This is a follow up ruling in a case previously covered on this blog regarding a search of an Instagram account. This case originally caught my interest because it appears to be the first post-Carpenter case that dealt with an Instagram account. The judge made findings regarding standing and also wanted more information from the Government. The original blog post can be found here:
Regarding the standing issue, the Court previously demanded evidence to reveal whether the accounts were created or controlled by her as well as the privacy settings she maintained for the accounts.
Citing the Fifth Circuit opinion in Contreras (see October 11 post) and the E.D. Wisconsin opinion in Tirado (see September 16 post), the Court concluded that an IP address had no bearing on one’s personal movements and decided that Carpenter did not affect the third-party doctrine with respect to an IP address. The Court concluded that photograph metadata is not like GPS data that tracks movements. Therefore, there was not the same expectation of privacy in these Instagram account records that there would be in cell-site location data (because the latter tracks movements and the former does not).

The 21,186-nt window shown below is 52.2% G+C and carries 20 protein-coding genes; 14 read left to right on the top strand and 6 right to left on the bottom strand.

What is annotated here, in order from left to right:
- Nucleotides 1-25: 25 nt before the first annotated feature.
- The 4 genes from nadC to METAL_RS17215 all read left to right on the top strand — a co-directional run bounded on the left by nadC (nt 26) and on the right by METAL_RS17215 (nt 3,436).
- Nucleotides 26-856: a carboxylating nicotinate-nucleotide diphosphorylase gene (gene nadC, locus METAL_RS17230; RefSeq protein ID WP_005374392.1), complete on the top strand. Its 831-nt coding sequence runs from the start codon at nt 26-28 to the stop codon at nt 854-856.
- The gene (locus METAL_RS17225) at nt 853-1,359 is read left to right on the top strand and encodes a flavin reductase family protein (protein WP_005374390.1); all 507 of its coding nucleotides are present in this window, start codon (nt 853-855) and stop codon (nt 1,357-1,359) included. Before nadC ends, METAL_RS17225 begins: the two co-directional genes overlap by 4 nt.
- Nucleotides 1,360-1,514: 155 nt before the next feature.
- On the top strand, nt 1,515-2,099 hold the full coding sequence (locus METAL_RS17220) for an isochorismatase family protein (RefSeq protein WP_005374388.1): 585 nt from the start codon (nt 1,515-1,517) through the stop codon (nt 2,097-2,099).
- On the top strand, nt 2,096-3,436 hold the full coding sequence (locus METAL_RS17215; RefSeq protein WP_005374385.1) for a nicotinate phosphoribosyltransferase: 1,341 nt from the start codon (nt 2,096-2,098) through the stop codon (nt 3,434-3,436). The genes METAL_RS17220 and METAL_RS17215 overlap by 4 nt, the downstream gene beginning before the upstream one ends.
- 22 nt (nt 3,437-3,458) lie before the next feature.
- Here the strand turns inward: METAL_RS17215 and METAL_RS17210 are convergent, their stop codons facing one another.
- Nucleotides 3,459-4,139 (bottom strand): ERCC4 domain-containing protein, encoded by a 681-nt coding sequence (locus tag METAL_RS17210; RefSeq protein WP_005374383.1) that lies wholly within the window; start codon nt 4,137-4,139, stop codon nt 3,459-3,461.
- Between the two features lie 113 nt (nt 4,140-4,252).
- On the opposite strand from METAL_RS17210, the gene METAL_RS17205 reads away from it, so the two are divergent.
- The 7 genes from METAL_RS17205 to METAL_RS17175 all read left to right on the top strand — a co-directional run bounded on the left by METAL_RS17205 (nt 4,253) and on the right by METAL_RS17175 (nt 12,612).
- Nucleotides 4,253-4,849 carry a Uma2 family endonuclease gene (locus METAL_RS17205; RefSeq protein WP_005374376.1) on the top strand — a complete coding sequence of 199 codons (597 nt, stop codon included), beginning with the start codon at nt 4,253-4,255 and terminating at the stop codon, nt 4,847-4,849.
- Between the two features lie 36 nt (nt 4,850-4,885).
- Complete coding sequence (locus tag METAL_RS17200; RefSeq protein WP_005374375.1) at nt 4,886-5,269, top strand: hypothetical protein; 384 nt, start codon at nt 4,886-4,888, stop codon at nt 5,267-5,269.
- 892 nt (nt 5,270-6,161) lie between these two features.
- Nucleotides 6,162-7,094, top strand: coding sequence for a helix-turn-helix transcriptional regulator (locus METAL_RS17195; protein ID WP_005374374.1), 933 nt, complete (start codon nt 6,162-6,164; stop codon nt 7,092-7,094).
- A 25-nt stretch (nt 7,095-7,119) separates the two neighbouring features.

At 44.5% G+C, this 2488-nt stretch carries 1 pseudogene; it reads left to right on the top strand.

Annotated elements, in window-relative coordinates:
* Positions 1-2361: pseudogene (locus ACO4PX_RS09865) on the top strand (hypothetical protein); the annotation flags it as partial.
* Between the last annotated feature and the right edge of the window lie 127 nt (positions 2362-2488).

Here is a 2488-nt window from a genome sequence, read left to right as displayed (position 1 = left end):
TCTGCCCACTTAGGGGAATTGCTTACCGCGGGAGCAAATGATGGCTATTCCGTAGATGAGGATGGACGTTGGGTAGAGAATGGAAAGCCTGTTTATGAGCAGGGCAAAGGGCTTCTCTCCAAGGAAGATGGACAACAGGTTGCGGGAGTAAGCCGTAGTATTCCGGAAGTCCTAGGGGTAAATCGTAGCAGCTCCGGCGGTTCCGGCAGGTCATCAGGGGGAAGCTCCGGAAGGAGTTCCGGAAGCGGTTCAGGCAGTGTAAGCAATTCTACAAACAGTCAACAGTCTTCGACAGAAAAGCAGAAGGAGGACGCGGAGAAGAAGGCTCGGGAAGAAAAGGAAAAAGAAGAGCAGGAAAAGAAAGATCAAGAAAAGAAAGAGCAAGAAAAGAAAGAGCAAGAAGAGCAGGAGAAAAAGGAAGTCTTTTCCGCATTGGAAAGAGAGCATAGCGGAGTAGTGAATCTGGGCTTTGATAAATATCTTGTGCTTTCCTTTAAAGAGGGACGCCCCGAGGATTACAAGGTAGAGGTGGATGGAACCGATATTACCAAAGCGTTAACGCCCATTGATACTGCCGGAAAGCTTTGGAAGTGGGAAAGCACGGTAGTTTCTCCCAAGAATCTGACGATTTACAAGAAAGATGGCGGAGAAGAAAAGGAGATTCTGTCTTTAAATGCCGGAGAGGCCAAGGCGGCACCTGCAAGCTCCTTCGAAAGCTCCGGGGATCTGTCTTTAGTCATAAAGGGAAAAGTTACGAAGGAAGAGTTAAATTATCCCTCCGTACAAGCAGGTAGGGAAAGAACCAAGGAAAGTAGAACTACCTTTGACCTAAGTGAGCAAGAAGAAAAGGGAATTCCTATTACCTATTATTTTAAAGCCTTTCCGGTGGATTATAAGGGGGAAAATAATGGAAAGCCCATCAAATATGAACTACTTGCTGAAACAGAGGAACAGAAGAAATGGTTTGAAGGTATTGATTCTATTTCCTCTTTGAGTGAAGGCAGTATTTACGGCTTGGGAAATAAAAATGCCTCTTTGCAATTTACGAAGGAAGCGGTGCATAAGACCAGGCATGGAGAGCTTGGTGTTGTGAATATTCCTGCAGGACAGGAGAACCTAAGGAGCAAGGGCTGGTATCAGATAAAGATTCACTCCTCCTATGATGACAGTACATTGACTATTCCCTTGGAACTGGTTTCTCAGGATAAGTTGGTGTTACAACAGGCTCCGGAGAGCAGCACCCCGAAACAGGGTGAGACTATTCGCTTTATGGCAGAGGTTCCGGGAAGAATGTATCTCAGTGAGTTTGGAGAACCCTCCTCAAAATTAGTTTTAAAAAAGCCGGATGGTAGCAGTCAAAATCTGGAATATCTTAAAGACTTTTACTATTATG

The Court found that the defendant did not sustain her burden to demonstrate standing.
The Court, mindful of the possibility of appellate review, went further regarding the search warrant and made some findings of fact and conclusions of law.
The Court concluded that the Government met their burden to show the timeliness of the execution of the warrant’s service on Facebook; that the uploading of a warrant was legal; and that the detective had sufficient familiarity with the subject matter for which the warrant was being requested.
The case is People v Sime, 2018 N.Y. Misc. LEXIS 5333, 2018 WL 6056099, 2018 NY Slip Op 28360 Crim. Ct. NYC, November 20, 2018.